LINDA: That's your best suit. The one you're wearin right now. Got it at TJ Maxx and it was a real good deal.

Cliff farts rather explosively.

CLIFF: Goddamn leprechauns.

Shaylee starts to laugh. Her laughter starts her coughing. She coughs convulsively for a moment. Linda comforts her. Cliff watches from the chair.


LINDA: Shaylee, Marna gave me this beautiful picture of St. Barbara. She's sposed to be the patron saint of family tragedies. In the picture she's standin in front of a castle holdin this golden chalice. The story has it that her father got real angry after she converted to Christianity and he found her prayin in the forest and dragged her home by her hair and killed her. Well, God didn't like that none so he ordered her father to be struck by lightning.

The new cash register gal says Barbara's the patron saint of mine collapse, but Marna insists on family tragedy and she's the one with the index thingy. I hung it in your room, right over your trophy shelf.

After a silence, Linda checks her watch.

LINDA: Oh crymie, Cliff! Change the channel! Wynne's gonna be on TV. Channel Thirty-seven! It prolly already started. Quick, Cliff! Cliff switches the channel to Thirty-seven. Randall "The Randyman" Rockeyjohn, an announcer with a boisterous Australian accent, is speaking.

RANDYMAN (Voice-over): Mr. Ledbetter, you're from Chicago, Illinois, is that right?

LINDA: Turn it up, Cliff!

Cliff adjusts the volume.

WYNNE (Voice-over): Yeah. Well, actually Norridge, which is just north of the city.

RANDYMAN (Voice-over): And in September you'll be entering you junior year in high school, is this correct?

WYNNE (Voice-over): Yeah. Norridge High School. Go Rams.

RANDYMAN (Voice-over): And do you have family back in Norridge?

WYNNE (Voice-over): Yeah. There's my ma, Linda, My pop, Cliff, and my sister, Shaylee. They're prolly watching right now. Hey, Ma. Hey, Pop. Hey, Shaylee. Shaylee, you're stupid as fuck for what you did but I love you anyway.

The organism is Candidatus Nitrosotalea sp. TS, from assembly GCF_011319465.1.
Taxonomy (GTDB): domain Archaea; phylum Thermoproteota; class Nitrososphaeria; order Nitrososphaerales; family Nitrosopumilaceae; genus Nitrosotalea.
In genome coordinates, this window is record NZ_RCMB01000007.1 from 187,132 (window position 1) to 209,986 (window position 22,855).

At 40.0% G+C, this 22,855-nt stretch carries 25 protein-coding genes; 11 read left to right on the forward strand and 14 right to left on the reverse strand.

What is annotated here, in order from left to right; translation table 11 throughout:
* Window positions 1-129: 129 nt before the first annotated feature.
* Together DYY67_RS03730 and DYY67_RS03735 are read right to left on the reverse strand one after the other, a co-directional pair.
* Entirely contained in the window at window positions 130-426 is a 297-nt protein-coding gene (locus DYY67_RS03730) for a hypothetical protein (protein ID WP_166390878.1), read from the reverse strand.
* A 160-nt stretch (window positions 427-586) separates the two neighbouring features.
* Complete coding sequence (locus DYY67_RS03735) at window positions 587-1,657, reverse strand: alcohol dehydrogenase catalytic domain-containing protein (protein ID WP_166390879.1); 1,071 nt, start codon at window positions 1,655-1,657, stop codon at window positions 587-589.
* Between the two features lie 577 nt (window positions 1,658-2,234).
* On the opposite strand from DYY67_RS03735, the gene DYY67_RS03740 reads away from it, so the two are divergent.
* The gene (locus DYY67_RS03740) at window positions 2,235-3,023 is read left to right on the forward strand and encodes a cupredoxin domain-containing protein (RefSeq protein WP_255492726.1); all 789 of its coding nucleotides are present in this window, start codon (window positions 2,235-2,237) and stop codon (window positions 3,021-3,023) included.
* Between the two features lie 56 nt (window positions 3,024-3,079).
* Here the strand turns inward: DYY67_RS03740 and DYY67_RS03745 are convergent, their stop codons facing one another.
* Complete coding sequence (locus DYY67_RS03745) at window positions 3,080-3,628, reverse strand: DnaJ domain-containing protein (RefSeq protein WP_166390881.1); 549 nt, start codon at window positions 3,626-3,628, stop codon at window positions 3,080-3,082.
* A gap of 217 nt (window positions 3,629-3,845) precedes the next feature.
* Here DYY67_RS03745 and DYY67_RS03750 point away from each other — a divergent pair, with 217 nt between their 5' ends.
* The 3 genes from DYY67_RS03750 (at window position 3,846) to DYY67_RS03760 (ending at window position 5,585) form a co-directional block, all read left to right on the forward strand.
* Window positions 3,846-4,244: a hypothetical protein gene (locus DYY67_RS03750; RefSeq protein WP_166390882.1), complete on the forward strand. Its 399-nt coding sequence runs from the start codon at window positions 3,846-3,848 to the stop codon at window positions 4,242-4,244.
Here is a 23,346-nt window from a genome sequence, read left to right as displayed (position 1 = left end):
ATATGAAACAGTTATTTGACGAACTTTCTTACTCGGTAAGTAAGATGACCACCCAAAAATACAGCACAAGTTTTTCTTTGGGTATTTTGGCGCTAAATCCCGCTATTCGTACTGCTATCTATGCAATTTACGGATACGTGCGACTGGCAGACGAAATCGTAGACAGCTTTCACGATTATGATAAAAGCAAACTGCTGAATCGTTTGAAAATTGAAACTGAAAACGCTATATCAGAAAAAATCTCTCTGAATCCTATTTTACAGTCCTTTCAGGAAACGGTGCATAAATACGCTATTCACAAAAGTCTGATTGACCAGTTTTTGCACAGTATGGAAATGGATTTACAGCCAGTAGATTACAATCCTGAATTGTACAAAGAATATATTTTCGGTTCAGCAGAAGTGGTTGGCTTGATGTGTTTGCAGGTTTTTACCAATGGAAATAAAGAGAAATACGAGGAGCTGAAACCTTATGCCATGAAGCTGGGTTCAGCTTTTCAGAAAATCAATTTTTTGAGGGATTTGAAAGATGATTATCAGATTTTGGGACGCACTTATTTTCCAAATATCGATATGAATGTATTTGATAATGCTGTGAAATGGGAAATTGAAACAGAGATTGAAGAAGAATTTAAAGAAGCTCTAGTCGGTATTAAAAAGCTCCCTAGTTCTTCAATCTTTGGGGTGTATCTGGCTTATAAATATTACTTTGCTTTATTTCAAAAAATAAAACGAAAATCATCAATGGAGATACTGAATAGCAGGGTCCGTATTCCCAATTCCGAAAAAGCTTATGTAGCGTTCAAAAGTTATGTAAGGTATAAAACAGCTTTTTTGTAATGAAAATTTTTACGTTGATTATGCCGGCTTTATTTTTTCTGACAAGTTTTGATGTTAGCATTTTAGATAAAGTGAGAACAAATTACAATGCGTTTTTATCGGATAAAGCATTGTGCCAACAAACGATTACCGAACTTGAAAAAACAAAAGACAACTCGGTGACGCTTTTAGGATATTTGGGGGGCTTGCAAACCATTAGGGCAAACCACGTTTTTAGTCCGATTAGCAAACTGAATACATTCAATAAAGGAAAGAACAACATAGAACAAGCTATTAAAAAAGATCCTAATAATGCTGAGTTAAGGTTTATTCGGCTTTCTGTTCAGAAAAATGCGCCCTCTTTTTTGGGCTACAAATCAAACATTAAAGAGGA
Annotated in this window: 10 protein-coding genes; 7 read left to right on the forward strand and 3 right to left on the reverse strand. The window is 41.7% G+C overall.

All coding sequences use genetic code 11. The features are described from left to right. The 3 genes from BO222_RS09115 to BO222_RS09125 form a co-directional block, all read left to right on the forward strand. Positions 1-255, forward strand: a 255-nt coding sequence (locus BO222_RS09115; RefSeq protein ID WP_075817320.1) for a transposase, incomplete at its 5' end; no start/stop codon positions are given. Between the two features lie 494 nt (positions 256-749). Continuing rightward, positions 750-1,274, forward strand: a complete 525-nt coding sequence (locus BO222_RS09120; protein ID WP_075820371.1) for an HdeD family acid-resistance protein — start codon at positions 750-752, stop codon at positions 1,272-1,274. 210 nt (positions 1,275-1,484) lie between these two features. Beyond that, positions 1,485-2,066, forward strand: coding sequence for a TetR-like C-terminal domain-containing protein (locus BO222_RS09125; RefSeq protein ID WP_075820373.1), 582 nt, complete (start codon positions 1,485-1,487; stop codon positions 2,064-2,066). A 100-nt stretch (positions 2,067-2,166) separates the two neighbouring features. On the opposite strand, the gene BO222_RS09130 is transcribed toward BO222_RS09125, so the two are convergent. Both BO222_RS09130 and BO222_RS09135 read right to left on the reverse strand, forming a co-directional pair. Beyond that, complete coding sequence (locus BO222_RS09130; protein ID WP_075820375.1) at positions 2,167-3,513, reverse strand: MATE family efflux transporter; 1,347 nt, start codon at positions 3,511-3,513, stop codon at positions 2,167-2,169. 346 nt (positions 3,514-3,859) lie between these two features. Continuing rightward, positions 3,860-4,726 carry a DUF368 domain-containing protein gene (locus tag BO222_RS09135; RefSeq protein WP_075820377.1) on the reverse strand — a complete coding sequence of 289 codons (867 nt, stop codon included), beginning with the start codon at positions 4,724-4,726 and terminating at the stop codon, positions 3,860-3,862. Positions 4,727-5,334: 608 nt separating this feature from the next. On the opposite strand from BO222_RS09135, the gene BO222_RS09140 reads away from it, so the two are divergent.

RANDYMAN (Voice-over): And Wynnewood Jericho Ledbetter, do you feel you're ready for tonight's Superchampionship?

WYNNE (Voice-over): As ready as I'll ever be. When a cow drinks water he becomes milk. When a snake drinks water he becomes poison.

RANDYMAN (Voice-over): And what would you do with one million dollars?

WYNNE (Voice-over): I'm gonna pay off the mortgage on our house back in Chi, take care of this operation my pop needs for his back, and give a chunk to my sister Shaylee so she can get her life back together.

RANDYMAN (Voice-over): And what exactly is wrong with your sister?

WYNNE (Voice-over): She's just a little screwed up right now.

RANDYMAN (Voice-over): Fair enough, Mr. Led-better. And how have you been preparing for today's event?

WYNNE (Voice-over): Well, for the past six months I've been training with Slice, my kendo master. What's up, Slice?

RANDYMAN (Voice-over): And you feel you're comfortable with the wakizashi?

WYNNE (Voice-over): Dude, I'm more than comfortable with it. I am it. As it is me.

RANDYMAN (Voice-over): Excellent answer! And one last question, Wynnewood Jericho Ledbetter of North Chicago, Illinois: Rumor has it that you and your fellow finalist, one Miss Sharice Williford of Crothersville, Indiana, are romantically involved. Is this indeed true?

WYNNE (Voice-over, coughing): Yeah, man. Sharice is my girl. I love her. She's a badass kung fu master and those Tang Dynasty dudes better watch out. If one of us wins, we're splitting the money.

RANDYMAN (Voice-over): And here she is now. Miss Sharice Williford of Crothersville, Indiana. Is this true, Miss Williford? Do you intend on splitting your prize money with Mr. Wynnewood Jericho Ledbetter of North Chicago, Illinois?

WYNNE (Voice-over): Um, she's not much of a talker.

RANDYMAN (Voice-over): No, I guess she's not. But we did get a nod, ladies and gents!

So there you have it: a young bloke from the North Side of Chicago, Illinois, and his Indiana girlfriend, a kung fu master with a lot of intensity but not a lot to say! This is a challenge to the death, ladies and gents! Both finalists have loads to lose but even more to gain! When we come back we'll get right down to it: The Tang Dynasty Superchampionship! A winning purse worth one million dollars! A cottage cheese commercial. Linda crosses to Cliff, takes the remote, mutes the TV.


LINDA: Neat huh? Wynne looks good with his head shaved, ain't it?

CLIFF: He looks like that guy in the toilet.

LINDA: What guy in the toilet?

CLIFF: The Tidy Bowl Man.

LINDA: No he don't either, Cliff. The Tidy Bowl Man wears a dang sailor's cap. You're thinkin of Mr. Clean. What do you think, Shaylee?

SHAYLEE: I think somethin bad's gonna happen.

Linda unmutes the TV. Back to the show. Cliff moves his chair to the other side of Shaylee's bed, sits.

RANDYMAN (Voice-over): And we're back, ladies and gents! Live, from an undisclosed location in New York City's East Village, it's the Tang Dynasty Superchampionship, where two young lovers will take on three professional mercenary Broadswordsmen! Wynnewood Jericho Ledbetter and Sharice Williford have been given their wakizashis and are poised, back to back, awaiting the onslaught of the three kendo masters, who will appear one at a time! Will they come through the window? Or from down that hallway? Will they come out of the bloody bathroom? Nobody knows! It's just like the video game, only now it's real live life and death!